358. Evidence of Defendant's Statements
You have heard evidence that the defendant made [an] oral or written statement[s] (before the trial/while the court was not in session). You must decide whether or not the defendant made any (such/of these) statement[s], in whole or in part. If you decide that the defendant made such [a] statement[s], consider the statement[s], along with all the other evidence, in reaching your verdict. It is up to you to decide how much importance to give to such [a] statement[s].
[You must consider with caution evidence of a defendant's oral statement unless it was written or otherwise recorded.]
The court has a sua sponte duty to give the bracketed cautionary instruction for evidence of out-of-court oral statements made by the defendant. (People v. Beagle (1972) 6 Cal.3d 441, 455-456 [99 Cal.Rptr. 313, 492 P.2d 1].) The only exception to this is in the penalty phase of a capital trial; then, there is no sua sponte duty to instruct, although the bracketed paragraph should be given if requested. (People v. Livaditis (1992) 2 Cal.4th 759, 784 [9 Cal.Rptr.2d 72, 831 P.2d 297].)
The bracketed cautionary instruction is not required when the defendant's incriminating statements are written or tape-recorded. (People v. Gardner (1961) 195 Cal.App.2d 829, 833 [16 Cal.Rptr. 256]; People v. Hines (1964) 61 Cal.2d 164, 173 [37 Cal.Rptr. 622, 390 P.2d 398], disapproved on other grounds in People v. Murtishaw (1981) 29 Cal.3d 733, 774, fn. 40 [175 Cal.Rptr. 738, 631 P.2d 446]; People v. Scherr (1969) 272 Cal.App.2d 165, 172 [77 Cal.Rptr. 35]; People v. Slaughter (2002) 27 Cal.4th 1187, 1200 [120 Cal.Rptr.2d 477, 47 P.3d 262] [admonition to view non-recorded statements with caution applies only to a defendant's incriminating statements].) If the jury heard both inculpatory and exculpatory, or only inculpatory, statements attributed to the defendant, give the bracketed paragraph. If the jury heard only exculpatory statements by the defendant, do not give the bracketed paragraph.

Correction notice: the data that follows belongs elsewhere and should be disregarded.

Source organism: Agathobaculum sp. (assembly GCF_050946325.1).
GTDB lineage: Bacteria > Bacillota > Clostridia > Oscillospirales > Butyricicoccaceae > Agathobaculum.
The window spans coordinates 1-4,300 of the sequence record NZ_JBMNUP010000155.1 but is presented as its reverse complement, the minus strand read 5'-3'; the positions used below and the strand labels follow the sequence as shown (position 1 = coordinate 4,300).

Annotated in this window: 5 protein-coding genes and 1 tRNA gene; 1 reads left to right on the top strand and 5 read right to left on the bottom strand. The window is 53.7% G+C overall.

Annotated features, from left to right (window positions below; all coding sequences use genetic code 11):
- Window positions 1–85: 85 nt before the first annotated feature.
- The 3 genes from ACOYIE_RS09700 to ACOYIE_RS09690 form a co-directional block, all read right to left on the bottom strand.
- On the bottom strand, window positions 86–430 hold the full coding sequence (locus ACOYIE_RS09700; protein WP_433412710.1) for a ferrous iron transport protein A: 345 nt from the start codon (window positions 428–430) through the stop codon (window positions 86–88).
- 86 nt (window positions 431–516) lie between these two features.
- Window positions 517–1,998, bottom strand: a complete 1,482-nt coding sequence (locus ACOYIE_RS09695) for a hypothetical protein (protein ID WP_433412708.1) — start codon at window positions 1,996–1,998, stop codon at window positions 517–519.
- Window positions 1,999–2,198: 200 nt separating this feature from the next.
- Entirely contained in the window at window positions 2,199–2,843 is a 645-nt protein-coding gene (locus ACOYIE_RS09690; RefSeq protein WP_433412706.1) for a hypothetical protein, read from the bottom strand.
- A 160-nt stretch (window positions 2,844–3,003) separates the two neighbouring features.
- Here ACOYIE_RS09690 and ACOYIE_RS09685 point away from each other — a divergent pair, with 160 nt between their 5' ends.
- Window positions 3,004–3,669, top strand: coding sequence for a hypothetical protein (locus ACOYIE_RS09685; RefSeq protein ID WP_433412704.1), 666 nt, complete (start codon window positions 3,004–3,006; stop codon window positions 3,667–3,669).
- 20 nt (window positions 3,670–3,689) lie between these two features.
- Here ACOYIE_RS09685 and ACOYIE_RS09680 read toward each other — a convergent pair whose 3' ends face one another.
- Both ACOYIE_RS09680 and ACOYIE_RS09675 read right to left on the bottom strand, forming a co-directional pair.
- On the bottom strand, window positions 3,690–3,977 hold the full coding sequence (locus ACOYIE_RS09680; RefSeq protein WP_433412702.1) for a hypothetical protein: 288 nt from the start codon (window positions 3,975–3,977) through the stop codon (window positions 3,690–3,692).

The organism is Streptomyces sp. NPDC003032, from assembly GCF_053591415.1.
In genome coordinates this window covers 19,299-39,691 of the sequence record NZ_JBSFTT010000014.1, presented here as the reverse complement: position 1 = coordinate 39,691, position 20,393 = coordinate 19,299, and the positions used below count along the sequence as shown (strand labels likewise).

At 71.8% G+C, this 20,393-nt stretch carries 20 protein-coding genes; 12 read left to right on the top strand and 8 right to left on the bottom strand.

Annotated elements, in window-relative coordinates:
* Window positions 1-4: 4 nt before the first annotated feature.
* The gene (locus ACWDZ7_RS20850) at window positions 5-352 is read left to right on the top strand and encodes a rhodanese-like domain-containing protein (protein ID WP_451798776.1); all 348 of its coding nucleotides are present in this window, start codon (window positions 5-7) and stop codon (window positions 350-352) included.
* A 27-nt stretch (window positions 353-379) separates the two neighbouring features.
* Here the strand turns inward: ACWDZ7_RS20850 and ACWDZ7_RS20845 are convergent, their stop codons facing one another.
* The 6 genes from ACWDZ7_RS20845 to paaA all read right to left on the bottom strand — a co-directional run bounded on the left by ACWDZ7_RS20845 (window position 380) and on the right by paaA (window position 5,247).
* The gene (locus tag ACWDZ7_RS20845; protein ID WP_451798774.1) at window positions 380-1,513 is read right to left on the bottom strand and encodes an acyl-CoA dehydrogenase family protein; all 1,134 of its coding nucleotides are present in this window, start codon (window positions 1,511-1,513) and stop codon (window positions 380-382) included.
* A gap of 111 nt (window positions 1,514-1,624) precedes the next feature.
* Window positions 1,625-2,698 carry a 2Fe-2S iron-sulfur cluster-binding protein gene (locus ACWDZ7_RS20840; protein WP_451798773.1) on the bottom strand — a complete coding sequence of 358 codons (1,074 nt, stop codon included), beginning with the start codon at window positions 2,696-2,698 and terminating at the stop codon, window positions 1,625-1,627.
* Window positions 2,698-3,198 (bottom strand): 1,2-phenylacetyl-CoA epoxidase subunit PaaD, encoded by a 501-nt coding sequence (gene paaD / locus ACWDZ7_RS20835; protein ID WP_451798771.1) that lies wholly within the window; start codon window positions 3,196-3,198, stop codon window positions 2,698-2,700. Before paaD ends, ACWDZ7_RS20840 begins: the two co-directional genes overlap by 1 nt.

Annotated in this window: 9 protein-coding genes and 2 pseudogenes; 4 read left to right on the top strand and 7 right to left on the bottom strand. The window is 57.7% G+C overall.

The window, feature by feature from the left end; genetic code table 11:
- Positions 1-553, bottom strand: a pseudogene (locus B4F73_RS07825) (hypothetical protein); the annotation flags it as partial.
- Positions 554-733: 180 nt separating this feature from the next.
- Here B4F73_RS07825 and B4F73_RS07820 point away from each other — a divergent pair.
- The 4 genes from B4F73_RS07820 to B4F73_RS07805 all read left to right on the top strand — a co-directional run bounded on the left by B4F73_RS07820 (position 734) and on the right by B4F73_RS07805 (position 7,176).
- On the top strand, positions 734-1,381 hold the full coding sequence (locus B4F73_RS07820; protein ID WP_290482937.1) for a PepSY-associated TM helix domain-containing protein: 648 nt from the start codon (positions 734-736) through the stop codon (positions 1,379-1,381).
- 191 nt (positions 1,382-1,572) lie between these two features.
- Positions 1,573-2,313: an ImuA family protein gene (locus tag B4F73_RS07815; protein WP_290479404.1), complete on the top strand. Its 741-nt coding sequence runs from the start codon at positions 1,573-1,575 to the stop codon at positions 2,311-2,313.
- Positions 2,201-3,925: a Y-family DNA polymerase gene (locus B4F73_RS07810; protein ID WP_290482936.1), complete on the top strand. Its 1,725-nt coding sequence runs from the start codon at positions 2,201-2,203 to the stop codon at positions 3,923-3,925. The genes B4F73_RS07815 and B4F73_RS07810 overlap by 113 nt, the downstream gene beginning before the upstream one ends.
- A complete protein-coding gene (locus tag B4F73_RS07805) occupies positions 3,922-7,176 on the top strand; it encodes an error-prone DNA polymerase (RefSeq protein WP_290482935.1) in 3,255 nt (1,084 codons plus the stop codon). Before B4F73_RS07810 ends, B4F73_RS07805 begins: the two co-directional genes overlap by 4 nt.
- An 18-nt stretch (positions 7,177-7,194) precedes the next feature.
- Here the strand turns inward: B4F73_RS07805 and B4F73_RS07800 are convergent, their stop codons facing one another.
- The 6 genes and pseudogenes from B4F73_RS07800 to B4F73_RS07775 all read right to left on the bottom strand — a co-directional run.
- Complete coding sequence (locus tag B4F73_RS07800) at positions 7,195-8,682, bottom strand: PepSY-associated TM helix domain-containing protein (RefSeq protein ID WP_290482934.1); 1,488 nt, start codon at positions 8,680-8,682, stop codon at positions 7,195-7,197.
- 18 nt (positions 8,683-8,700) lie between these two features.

When a defendant's statement is an element of the crime, as in conspiracy or criminal threats (Pen. Code, § 422), this instruction does not apply. (People v. Zichko (2004) 118 Cal.App.4th 1055, 1057 [13 Cal.Rptr.3d 509].)
If out-of-court oral statements made by the defendant are prominent pieces of evidence in the trial, then CALCRIM No. 359, Corpus Delicti: Independent Evidence of a Charged Crime, may also have to be given together with the bracketed cautionary instruction.
Instructional Requirements. People v. Beagle (1972) 6 Cal.3d 441, 455-456 [99 Cal.Rptr. 313, 492 P.2d 1]; People v. Livaditis (1992) 2 Cal.4th 759, 784 [9 Cal.Rptr.2d 72, 831 P.2d 297].
5 Witkin & Epstein, California Criminal Law (3d ed. 2000) Criminal Trial, §§ 614, 641, 650.
1 Witkin, California Evidence (4th ed. 2000) Hearsay, § 51.
3 Witkin, California Evidence (4th ed. 2000) Presentation, § 113.
2 Millman, Sevilla & Tarlow, California Criminal Defense Practice, Ch. 30, Confessions and Admissions, § 30.57 (Matthew Bender).
(New January 2006)